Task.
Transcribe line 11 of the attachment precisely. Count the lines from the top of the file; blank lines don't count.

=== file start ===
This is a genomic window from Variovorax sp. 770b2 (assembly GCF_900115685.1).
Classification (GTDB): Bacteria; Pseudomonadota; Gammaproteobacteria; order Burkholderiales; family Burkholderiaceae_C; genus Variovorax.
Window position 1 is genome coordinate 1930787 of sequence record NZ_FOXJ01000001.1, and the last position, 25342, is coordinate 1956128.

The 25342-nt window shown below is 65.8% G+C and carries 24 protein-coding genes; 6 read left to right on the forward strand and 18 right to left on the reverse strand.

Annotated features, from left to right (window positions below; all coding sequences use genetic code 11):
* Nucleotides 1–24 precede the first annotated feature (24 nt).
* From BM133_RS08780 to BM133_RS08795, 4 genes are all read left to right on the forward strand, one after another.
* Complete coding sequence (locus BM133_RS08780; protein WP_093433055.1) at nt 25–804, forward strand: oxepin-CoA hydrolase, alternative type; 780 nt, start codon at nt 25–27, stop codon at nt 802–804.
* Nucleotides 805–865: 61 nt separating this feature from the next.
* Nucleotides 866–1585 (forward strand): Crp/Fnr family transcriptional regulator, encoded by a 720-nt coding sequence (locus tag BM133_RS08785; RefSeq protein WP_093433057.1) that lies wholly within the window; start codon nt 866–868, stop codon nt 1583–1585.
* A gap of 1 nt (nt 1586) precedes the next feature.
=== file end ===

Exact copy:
* A gap of 1 nt (nt 1586) precedes the next feature.